52 books / 52 weeks – The Battle of the Frogs and Fairford’s Flies

Review – The Battle of the Frogs and Fairford’s Flies
by Jerome Friedman

A keeper? Probably, as research material

The Weekly World News – remember it? Alien expecting Elvis’ baby? That Weekly World News? – anyway, it would have been right at home in seventeenth century England.

The Battle of the Frogs tells you all you could ever imagine wanting to know about early tabloid-style publications during the English Civil War. It turns out that there’s a lot to know, mostly on the themes of “people you don’t like anyway are even worse than you thought” and “here’s the real meaning of today’s news, and prophecies of what’s comping next”.

Friedman packs his book full of original material…it gets a bit repetitive sometimes, but it’s weird enough to stay reasonably interesting. (After all, the original authors had to grab the public’s attention in a very competitive market.) Meanwhile, he adds just enough background to help the modern reader understand what on earth these people were concerned about. Faults? A slightly clunky writing style, and a tendency to draw conclusions that contradict each other.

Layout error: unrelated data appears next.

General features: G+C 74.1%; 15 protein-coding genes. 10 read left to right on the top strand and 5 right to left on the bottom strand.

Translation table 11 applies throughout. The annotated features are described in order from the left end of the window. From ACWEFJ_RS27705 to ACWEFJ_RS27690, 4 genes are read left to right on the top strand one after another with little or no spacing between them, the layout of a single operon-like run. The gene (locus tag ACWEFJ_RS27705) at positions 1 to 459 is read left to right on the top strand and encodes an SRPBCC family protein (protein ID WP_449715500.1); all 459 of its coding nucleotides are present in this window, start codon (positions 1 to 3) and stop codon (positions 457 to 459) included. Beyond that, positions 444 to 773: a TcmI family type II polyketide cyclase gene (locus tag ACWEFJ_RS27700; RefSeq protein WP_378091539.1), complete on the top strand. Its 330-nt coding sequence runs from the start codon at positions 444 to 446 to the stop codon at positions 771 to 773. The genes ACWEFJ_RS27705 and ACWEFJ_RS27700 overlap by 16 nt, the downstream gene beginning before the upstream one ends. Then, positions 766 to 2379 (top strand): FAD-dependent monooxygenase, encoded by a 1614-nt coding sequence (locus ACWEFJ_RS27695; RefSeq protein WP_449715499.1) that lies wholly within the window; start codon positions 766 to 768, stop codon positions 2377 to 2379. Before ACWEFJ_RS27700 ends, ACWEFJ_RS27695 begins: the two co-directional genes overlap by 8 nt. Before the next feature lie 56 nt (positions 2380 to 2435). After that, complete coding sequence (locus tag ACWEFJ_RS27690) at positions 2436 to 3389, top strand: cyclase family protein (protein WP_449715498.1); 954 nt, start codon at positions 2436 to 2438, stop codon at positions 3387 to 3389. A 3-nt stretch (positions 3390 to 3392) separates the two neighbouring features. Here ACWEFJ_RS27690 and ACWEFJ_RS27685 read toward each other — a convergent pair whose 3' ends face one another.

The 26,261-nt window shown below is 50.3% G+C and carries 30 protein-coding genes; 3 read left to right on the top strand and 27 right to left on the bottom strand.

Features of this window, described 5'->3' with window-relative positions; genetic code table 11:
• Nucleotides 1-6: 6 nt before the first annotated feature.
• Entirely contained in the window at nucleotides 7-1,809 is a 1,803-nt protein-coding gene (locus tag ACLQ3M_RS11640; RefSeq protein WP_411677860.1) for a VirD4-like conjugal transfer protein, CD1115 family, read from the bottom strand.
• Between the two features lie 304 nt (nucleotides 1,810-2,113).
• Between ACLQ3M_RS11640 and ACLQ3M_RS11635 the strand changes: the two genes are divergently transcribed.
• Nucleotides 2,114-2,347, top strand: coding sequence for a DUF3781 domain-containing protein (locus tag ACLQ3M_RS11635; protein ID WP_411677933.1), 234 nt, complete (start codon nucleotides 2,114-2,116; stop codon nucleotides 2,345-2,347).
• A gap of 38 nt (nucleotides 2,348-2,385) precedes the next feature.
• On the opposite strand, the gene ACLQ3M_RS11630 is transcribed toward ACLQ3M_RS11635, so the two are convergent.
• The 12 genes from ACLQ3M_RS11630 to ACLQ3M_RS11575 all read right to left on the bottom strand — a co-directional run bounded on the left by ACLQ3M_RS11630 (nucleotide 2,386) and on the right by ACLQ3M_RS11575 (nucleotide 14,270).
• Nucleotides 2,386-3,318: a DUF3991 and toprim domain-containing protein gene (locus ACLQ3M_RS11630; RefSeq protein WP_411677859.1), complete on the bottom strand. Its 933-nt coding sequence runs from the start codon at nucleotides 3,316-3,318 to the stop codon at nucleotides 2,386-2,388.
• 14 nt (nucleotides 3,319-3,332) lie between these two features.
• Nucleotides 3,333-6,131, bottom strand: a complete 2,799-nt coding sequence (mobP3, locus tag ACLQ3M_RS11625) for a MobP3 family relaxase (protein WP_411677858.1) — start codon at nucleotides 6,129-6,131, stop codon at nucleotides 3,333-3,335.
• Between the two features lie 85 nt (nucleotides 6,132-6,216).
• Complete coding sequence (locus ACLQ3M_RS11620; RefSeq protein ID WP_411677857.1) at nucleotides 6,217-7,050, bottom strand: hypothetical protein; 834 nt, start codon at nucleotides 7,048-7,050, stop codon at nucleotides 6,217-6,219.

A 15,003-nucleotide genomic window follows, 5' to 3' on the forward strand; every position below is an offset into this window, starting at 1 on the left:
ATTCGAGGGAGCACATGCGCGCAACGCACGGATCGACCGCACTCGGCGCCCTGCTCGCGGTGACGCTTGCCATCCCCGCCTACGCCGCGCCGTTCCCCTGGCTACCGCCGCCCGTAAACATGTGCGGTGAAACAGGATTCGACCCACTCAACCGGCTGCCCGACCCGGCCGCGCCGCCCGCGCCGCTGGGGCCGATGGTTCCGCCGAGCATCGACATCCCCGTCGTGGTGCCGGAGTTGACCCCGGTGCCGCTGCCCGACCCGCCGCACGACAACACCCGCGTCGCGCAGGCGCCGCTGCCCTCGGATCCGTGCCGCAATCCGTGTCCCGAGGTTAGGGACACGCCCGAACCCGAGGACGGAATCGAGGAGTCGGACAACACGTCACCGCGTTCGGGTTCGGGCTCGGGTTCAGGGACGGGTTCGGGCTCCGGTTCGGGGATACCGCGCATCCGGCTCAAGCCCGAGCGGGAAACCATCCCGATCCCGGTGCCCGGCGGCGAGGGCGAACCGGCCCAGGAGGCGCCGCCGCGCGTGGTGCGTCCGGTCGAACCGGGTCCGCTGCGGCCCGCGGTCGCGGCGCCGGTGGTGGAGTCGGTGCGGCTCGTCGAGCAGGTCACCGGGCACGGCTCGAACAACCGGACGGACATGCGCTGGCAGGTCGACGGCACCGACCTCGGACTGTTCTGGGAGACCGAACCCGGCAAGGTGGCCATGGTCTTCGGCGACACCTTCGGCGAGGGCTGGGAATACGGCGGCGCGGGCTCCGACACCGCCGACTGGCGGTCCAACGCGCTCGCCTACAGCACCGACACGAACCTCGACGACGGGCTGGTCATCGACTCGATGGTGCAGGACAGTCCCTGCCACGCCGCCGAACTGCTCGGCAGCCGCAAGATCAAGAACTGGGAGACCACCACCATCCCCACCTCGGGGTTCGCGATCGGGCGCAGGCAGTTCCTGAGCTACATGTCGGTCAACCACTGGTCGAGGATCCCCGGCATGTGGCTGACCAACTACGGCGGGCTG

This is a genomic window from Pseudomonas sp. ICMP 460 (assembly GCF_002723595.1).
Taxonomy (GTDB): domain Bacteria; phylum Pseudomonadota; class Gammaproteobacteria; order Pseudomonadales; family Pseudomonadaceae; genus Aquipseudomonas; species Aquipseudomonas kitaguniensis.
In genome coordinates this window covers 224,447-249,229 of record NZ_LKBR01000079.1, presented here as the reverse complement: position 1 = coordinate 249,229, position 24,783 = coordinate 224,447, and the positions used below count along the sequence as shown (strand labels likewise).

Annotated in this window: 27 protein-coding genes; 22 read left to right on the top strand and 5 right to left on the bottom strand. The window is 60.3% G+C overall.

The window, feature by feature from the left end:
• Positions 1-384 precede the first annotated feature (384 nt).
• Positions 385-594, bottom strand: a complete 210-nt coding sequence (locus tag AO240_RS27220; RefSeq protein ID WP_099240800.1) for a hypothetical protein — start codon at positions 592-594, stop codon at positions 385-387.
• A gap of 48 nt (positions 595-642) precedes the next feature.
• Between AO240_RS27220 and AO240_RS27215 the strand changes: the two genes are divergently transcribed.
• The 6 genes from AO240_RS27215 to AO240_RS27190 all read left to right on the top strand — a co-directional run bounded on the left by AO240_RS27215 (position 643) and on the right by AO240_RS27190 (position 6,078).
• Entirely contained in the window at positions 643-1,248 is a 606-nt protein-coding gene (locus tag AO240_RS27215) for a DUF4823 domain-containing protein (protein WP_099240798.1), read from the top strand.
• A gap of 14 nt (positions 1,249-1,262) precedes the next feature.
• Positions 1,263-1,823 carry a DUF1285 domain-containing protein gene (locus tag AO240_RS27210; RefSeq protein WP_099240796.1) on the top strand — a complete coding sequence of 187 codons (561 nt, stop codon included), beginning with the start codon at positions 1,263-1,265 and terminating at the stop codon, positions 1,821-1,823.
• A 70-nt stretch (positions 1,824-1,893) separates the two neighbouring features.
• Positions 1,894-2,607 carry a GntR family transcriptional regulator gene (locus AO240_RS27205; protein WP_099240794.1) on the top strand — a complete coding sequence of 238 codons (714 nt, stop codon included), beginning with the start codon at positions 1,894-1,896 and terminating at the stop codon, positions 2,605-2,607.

If I weren’t a would-be novelist, I would figure that once was enough for Fairford’s Flies. But, who knows? Maybe someday I’ll want to write a story set in this time period. And where would I ever get my hands on all this strange background information again? This one stays.

Besides, who could pass up the discombobulated gentleman partly shown on the lower right corner of the cover? Inside, there’s a full view of the original –

arms in his pants legs, jacket on his lower body, feet in gloves and hands in boots. No wonder he looks upset.

Advertisements

2 responses to “52 books / 52 weeks – The Battle of the Frogs and Fairford’s Flies

  1. Interesting lit blog you’ve got here. Kudos.

    Do me a little favor, if you will – If, in this 52 books / 52 weeks thing, you encounter a work of fiction that’s truly poorly-written, morally bankrupt, over-the-top emotive, or any combination thereof, please don’t hesitate to let me know. Then I’ll take a look on Amazon and write up a review of it on libraryofagony.com.

    Cheers,
    The Hellbrarian

Leave a Reply

Fill in your details below or click an icon to log in:

WordPress.com Logo

You are commenting using your WordPress.com account. Log Out / Change )

Twitter picture

You are commenting using your Twitter account. Log Out / Change )

Facebook photo

You are commenting using your Facebook account. Log Out / Change )

Google+ photo

You are commenting using your Google+ account. Log Out / Change )

Connecting to %s